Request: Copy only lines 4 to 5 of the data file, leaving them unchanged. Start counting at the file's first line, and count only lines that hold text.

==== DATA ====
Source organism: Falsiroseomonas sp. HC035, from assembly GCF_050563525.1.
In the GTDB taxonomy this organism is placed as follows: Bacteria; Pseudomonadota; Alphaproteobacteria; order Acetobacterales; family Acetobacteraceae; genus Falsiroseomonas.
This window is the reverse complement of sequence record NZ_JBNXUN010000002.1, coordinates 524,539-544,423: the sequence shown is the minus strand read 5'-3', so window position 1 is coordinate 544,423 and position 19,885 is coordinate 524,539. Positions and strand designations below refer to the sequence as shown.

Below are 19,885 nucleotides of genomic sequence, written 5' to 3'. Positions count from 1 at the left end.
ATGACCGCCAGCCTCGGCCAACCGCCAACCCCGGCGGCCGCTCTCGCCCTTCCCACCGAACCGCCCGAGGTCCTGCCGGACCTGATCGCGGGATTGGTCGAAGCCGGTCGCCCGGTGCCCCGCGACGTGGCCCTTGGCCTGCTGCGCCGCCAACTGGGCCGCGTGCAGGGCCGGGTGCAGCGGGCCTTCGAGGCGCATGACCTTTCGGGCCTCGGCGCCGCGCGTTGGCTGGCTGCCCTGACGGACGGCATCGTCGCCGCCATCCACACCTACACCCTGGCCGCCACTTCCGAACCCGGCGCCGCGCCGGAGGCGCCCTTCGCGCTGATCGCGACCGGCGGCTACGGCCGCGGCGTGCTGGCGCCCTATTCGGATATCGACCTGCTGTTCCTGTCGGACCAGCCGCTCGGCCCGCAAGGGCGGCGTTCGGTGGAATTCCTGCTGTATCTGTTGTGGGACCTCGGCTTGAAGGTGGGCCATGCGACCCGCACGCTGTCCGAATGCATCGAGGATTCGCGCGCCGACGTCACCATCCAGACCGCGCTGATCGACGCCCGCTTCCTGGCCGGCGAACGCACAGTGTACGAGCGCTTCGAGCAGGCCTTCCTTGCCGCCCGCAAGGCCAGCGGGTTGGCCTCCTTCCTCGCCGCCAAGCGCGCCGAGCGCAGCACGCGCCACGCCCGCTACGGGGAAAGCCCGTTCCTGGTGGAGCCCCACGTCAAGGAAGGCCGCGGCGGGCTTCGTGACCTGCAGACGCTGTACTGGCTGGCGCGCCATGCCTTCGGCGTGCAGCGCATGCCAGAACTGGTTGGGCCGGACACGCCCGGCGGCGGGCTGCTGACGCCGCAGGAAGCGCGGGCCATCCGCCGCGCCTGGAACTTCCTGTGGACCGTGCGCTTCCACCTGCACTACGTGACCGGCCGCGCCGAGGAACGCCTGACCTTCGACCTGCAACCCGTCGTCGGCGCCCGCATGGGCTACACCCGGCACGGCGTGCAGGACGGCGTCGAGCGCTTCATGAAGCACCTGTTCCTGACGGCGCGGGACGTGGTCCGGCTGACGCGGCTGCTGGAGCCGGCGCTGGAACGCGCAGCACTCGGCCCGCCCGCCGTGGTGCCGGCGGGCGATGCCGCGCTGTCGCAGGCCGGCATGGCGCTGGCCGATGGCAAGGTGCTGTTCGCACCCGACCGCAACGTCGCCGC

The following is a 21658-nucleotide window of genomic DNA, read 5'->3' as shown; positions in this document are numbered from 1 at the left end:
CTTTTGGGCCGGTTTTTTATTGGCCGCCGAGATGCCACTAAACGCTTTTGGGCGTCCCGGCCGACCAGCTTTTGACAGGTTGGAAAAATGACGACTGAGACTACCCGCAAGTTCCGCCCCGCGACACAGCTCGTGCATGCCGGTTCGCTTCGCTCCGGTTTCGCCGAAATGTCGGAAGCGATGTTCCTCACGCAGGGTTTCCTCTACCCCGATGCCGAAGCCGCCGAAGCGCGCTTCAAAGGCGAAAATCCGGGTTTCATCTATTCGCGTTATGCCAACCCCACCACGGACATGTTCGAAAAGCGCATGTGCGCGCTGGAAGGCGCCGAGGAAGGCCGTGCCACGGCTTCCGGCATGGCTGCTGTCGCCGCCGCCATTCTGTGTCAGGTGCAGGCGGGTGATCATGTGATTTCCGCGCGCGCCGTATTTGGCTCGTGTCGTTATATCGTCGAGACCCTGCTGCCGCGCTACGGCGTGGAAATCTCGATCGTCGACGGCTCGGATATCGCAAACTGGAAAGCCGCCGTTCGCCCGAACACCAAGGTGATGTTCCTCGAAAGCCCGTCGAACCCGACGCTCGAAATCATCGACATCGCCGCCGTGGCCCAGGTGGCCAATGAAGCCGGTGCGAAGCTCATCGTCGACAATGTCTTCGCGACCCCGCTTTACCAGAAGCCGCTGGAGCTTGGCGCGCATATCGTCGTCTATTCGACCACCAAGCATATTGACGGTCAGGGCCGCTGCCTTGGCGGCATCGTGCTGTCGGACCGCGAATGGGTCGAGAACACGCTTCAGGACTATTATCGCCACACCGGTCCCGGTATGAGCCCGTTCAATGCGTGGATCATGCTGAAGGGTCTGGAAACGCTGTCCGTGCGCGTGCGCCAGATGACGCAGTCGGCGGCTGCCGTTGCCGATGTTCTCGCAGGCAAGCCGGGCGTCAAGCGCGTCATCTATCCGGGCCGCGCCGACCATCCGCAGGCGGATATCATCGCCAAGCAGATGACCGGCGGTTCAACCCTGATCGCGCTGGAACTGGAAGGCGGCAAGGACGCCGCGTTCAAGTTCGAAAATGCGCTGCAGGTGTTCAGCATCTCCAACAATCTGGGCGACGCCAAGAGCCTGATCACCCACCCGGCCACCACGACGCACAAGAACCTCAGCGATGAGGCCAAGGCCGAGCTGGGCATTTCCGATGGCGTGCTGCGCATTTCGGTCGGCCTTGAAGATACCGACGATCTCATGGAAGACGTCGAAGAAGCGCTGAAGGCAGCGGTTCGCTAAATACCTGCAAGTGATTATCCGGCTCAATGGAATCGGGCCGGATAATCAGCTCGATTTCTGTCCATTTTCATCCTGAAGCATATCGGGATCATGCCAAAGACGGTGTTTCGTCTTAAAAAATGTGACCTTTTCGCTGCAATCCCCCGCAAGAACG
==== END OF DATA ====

Below are 19,885 nucleotides of genomic sequence, written 5' to 3'. Positions count from 1 at the left end.
ATGACCGCCAGCCTCGGCCAACCGCCAACCCCGGCGGCCGCTCTCGCCCTTCCCACCGAACCGCCCGAGGTCCTGCCGGACCTGATCGCGGGATTGGTCGAAGCCGGTCGCCCGGTGCCCCGCGACGTGGCCCTTGGCCTGCTGCGCCGCCAACTGGGCCGCGTGCAGGGCCGGGTGCAGCGGGCCTTCGAGGCGCATGACCTTTCGGGCCTCGGCGCCGCGCGTTGGCTGGCTGCCCTGACGGACGGCATCGTCGCCGCCATCCACACCTACACCCTGGCCGCCACTTCCGAACCCGGCGCCGCGCCGGAGGCGCCCTTCGCGCTGATCGCGACCGGCGGCTACGGCCGCGGCGTGCTGGCGCCCTATTCGGATATCGACCTGCTGTTCCTGTCGGACCAGCCGCTCGGCCCGCAAGGGCGGCGTTCGGTGGAATTCCTGCTGTATCTGTTGTGGGACCTCGGCTTGAAGGTGGGCCATGCGACCCGCACGCTGTCCGAATGCATCGAGGATTCGCGCGCCGACGTCACCATCCAGACCGCGCTGATCGACGCCCGCTTCCTGGCCGGCGAACGCACAGTGTACGAGCGCTTCGAGCAGGCCTTCCTTGCCGCCCGCAAGGCCAGCGGGTTGGCCTCCTTCCTCGCCGCCAAGCGCGCCGAGCGCAGCACGCGCCACGCCCGCTACGGGGAAAGCCCGTTCCTGGTGGAGCCCCACGTCAAGGAAGGCCGCGGCGGGCTTCGTGACCTGCAGACGCTGTACTGGCTGGCGCGCCATGCCTTCGGCGTGCAGCGCATGCCAGAACTGGTTGGGCCGGACACGCCCGGCGGCGGGCTGCTGACGCCGCAGGAAGCGCGGGCCATCCGCCGCGCCTGGAACTTCCTGTGGACCGTGCGCTTCCACCTGCACTACGTGACCGGCCGCGCCGAGGAACGCCTGACCTTCGACCTGCAACCCGTCGTCGGCGCCCGCATGGGCTACACCCGGCACGGCGTGCAGGACGGCGTCGAGCGCTTCATGAAGCACCTGTTCCTGACGGCGCGGGACGTGGTCCGGCTGACGCGGCTGCTGGAGCCGGCGCTGGAACGCGCAGCACTCGGCCCGCCCGCCGTGGTGCCGGCGGGCGATGCCGCGCTGTCGCAGGCCGGCATGGCGCTGGCCGATGGCAAGGTGCTGTTCGCACCCGACCGCAACGTCGCCGC